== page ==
Grabbing heat from beneath the earth’s crust to flip on the lights

Maria Richards, coordinator of SMU's Geothermal Lab, talks about the potential for geothermal energy prior to a conference hosted by the CleanTX Forum.

By Asher Price

The CleanTX Forum hosts a conference tomorrow night in Austin on geothermal energy.

In theory, there are megawatts to be had below the earth’s surface: Companies are figuring out ways to pump out the heat (basically in the form of hot water) from a mile or more below the surface to power electricity plants.

Maria Richards, who will moderate the conference and is the Southern Methodist University geothermal lab coordinator, tells me that that there is currently nothing online in Texas that is producing geothermal electricity. Low gas prices are the chief stumbling block to development of the renewable geothermal industry, she said.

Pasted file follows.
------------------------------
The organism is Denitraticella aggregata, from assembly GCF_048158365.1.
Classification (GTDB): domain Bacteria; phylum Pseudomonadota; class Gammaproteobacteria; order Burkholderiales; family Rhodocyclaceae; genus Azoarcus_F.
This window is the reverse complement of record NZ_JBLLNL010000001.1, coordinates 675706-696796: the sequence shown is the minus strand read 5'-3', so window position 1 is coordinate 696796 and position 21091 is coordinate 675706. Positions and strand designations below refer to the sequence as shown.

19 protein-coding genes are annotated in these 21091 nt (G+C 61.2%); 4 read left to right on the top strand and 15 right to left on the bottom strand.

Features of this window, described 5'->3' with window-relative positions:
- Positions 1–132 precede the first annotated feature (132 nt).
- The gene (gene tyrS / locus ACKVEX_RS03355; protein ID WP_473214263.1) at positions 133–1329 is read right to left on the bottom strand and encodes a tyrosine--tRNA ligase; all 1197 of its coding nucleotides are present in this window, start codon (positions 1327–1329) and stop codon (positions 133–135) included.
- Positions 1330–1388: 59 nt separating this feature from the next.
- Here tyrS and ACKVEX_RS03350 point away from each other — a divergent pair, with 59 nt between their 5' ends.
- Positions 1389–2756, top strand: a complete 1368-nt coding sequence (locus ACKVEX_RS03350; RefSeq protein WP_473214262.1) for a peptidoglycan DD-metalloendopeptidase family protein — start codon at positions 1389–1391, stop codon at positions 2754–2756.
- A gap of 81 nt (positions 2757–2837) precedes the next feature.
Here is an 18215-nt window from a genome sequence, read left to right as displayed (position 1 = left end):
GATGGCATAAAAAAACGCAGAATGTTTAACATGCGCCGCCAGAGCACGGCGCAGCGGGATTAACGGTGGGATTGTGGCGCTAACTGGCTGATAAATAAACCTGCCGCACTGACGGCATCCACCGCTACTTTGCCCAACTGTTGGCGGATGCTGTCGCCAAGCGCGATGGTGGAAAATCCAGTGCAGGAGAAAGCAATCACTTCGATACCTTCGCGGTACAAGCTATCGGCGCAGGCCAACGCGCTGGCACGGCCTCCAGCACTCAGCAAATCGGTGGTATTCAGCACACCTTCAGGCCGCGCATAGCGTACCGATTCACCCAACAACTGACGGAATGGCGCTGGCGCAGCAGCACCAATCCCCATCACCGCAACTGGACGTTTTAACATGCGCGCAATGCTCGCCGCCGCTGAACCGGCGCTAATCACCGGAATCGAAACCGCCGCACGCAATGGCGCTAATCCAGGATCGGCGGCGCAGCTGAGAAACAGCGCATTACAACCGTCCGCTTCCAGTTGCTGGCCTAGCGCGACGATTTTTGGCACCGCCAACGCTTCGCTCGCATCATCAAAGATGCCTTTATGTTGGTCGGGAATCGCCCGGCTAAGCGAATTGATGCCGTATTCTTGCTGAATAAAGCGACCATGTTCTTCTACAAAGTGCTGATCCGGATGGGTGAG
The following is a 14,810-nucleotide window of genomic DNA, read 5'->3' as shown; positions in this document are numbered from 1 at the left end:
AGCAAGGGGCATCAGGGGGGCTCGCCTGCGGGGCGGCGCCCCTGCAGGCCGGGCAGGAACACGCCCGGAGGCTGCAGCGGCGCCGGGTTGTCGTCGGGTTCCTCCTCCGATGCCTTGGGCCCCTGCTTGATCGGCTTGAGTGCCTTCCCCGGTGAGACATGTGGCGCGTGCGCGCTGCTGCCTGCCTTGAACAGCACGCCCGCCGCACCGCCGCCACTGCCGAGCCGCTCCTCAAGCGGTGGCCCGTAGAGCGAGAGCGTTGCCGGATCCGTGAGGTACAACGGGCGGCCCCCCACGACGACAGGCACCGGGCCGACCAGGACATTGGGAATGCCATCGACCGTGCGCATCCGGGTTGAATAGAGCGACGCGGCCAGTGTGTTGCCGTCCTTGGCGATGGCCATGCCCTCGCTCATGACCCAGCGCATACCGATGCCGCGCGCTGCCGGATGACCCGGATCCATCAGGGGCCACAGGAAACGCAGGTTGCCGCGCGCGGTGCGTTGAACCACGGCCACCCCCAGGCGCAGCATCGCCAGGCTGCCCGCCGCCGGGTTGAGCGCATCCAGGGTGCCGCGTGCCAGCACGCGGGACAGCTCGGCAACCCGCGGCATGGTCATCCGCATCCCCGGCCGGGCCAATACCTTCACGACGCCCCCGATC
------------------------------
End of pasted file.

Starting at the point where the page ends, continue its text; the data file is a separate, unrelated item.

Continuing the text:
Geothermal is harder to market because it’s not as obvious an energy source as wind or the sun, she said.

“It’s not in your face like solar and wind,” she said. “The earth is much more complicated. With geothermal, you’re using something that’s hidden, and you need a lot more research to develop a system well.”

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